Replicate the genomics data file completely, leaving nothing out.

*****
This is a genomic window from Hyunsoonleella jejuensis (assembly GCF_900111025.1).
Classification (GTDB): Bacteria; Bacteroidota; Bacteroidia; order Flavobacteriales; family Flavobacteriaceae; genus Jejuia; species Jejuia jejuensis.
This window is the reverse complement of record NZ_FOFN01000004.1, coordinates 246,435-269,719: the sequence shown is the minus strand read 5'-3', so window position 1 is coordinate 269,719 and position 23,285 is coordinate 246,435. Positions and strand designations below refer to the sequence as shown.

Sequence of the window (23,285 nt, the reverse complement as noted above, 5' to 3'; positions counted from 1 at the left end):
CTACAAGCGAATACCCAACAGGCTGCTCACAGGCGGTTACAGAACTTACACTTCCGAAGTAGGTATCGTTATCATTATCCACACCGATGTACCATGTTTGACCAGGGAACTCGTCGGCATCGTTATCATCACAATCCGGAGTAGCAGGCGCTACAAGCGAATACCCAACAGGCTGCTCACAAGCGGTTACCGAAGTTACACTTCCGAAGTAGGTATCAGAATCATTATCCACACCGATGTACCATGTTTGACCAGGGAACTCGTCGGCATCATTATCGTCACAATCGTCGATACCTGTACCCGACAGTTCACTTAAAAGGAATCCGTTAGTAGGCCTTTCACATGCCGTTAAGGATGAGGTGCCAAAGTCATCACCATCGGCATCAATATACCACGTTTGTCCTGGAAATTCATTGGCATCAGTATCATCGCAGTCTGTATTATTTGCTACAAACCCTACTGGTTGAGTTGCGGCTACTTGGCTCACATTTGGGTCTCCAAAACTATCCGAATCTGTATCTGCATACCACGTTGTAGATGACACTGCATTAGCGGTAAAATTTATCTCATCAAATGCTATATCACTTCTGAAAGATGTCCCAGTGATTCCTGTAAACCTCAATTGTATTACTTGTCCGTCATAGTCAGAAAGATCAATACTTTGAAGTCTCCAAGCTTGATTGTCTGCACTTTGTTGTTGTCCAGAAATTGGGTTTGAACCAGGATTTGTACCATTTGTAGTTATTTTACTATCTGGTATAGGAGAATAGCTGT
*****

This is a genomic window from Hyunsoonleella jejuensis (assembly GCF_900111025.1).
Classification (GTDB): Bacteria; Bacteroidota; Bacteroidia; order Flavobacteriales; family Flavobacteriaceae; genus Jejuia; species Jejuia jejuensis.
This window is the reverse complement of record NZ_FOFN01000004.1, coordinates 246,435-269,719: the sequence shown is the minus strand read 5'-3', so window position 1 is coordinate 269,719 and position 23,285 is coordinate 246,435. Positions and strand designations below refer to the sequence as shown.

Sequence of the window (23,285 nt, the reverse complement as noted above, 5' to 3'; positions counted from 1 at the left end):
CTACAAGCGAATACCCAACAGGCTGCTCACAGGCGGTTACAGAACTTACACTTCCGAAGTAGGTATCGTTATCATTATCCACACCGATGTACCATGTTTGACCAGGGAACTCGTCGGCATCGTTATCATCACAATCCGGAGTAGCAGGCGCTACAAGCGAATACCCAACAGGCTGCTCACAAGCGGTTACCGAAGTTACACTTCCGAAGTAGGTATCAGAATCATTATCCACACCGATGTACCATGTTTGACCAGGGAACTCGTCGGCATCATTATCGTCACAATCGTCGATACCTGTACCCGACAGTTCACTTAAAAGGAATCCGTTAGTAGGCCTTTCACATGCCGTTAAGGATGAGGTGCCAAAGTCATCACCATCGGCATCAATATACCACGTTTGTCCTGGAAATTCATTGGCATCAGTATCATCGCAGTCTGTATTATTTGCTACAAACCCTACTGGTTGAGTTGCGGCTACTTGGCTCACATTTGGGTCTCCAAAACTATCCGAATCTGTATCTGCATACCACGTTGTAGATGACACTGCATTAGCGGTAAAATTTATCTCATCAAATGCTATATCACTTCTGAAAGATGTCCCAGTGATTCCTGTAAACCTCAATTGTATTACTTGTCCGTCATAGTCAGAAAGATCAATACTTTGAAGTCTCCAAGCTTGATTGTCTGCACTTTGTTGTTGTCCAGAAATTGGGTTTGAACCAGGATTTGTACCATTTGTAGTTATTTTACTATCTGGTATAGGAGAATAGCTGT